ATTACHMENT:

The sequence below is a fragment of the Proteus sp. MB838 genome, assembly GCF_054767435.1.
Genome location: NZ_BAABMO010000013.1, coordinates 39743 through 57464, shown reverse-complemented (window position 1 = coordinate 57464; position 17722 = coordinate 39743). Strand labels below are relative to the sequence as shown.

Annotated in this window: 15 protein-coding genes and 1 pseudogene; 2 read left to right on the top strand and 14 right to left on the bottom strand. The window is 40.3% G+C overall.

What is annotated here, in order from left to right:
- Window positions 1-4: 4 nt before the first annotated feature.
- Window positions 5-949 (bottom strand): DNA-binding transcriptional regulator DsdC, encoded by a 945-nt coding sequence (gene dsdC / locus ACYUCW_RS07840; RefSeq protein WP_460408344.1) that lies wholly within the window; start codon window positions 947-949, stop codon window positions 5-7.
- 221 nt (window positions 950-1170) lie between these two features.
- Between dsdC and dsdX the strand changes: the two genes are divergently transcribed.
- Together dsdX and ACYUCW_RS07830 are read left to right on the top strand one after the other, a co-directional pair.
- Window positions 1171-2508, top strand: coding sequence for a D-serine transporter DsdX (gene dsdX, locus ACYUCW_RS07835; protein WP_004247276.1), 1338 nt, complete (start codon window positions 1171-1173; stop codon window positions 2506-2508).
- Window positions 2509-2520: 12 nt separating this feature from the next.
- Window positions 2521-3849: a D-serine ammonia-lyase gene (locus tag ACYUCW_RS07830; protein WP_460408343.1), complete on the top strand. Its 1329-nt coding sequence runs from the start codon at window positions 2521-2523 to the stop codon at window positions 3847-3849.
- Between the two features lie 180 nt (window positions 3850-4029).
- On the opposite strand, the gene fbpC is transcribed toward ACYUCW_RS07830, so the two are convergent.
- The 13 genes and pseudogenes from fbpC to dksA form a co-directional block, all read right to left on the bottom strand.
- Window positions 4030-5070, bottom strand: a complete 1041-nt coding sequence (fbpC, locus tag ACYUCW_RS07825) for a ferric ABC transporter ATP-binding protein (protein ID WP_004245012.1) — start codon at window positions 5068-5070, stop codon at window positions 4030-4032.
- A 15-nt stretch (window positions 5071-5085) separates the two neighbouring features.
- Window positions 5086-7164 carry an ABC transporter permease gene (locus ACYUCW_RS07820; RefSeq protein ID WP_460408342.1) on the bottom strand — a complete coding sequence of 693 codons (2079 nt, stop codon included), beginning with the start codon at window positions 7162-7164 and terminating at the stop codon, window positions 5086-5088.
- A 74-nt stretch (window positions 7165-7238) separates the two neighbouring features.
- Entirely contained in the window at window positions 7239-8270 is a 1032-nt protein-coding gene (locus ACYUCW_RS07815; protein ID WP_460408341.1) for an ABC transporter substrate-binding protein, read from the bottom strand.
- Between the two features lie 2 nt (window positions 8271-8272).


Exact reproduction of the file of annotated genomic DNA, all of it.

The sequence below is a fragment of the Proteus sp. MB838 genome, assembly GCF_054767435.1.
Genome location: NZ_BAABMO010000013.1, coordinates 39743 through 57464, shown reverse-complemented (window position 1 = coordinate 57464; position 17722 = coordinate 39743). Strand labels below are relative to the sequence as shown.

Annotated in this window: 15 protein-coding genes and 1 pseudogene; 2 read left to right on the top strand and 14 right to left on the bottom strand. The window is 40.3% G+C overall.

What is annotated here, in order from left to right:
- Window positions 1-4: 4 nt before the first annotated feature.
- Window positions 5-949 (bottom strand): DNA-binding transcriptional regulator DsdC, encoded by a 945-nt coding sequence (gene dsdC / locus ACYUCW_RS07840; RefSeq protein WP_460408344.1) that lies wholly within the window; start codon window positions 947-949, stop codon window positions 5-7.
- 221 nt (window positions 950-1170) lie between these two features.
- Between dsdC and dsdX the strand changes: the two genes are divergently transcribed.
- Together dsdX and ACYUCW_RS07830 are read left to right on the top strand one after the other, a co-directional pair.
- Window positions 1171-2508, top strand: coding sequence for a D-serine transporter DsdX (gene dsdX, locus ACYUCW_RS07835; protein WP_004247276.1), 1338 nt, complete (start codon window positions 1171-1173; stop codon window positions 2506-2508).
- Window positions 2509-2520: 12 nt separating this feature from the next.
- Window positions 2521-3849: a D-serine ammonia-lyase gene (locus tag ACYUCW_RS07830; protein WP_460408343.1), complete on the top strand. Its 1329-nt coding sequence runs from the start codon at window positions 2521-2523 to the stop codon at window positions 3847-3849.
- Between the two features lie 180 nt (window positions 3850-4029).
- On the opposite strand, the gene fbpC is transcribed toward ACYUCW_RS07830, so the two are convergent.
- The 13 genes and pseudogenes from fbpC to dksA form a co-directional block, all read right to left on the bottom strand.
- Window positions 4030-5070, bottom strand: a complete 1041-nt coding sequence (fbpC, locus tag ACYUCW_RS07825) for a ferric ABC transporter ATP-binding protein (protein ID WP_004245012.1) — start codon at window positions 5068-5070, stop codon at window positions 4030-4032.
- A 15-nt stretch (window positions 5071-5085) separates the two neighbouring features.
- Window positions 5086-7164 carry an ABC transporter permease gene (locus ACYUCW_RS07820; RefSeq protein ID WP_460408342.1) on the bottom strand — a complete coding sequence of 693 codons (2079 nt, stop codon included), beginning with the start codon at window positions 7162-7164 and terminating at the stop codon, window positions 5086-5088.
- A 74-nt stretch (window positions 7165-7238) separates the two neighbouring features.
- Entirely contained in the window at window positions 7239-8270 is a 1032-nt protein-coding gene (locus ACYUCW_RS07815; protein ID WP_460408341.1) for an ABC transporter substrate-binding protein, read from the bottom strand.
- Between the two features lie 2 nt (window positions 8271-8272).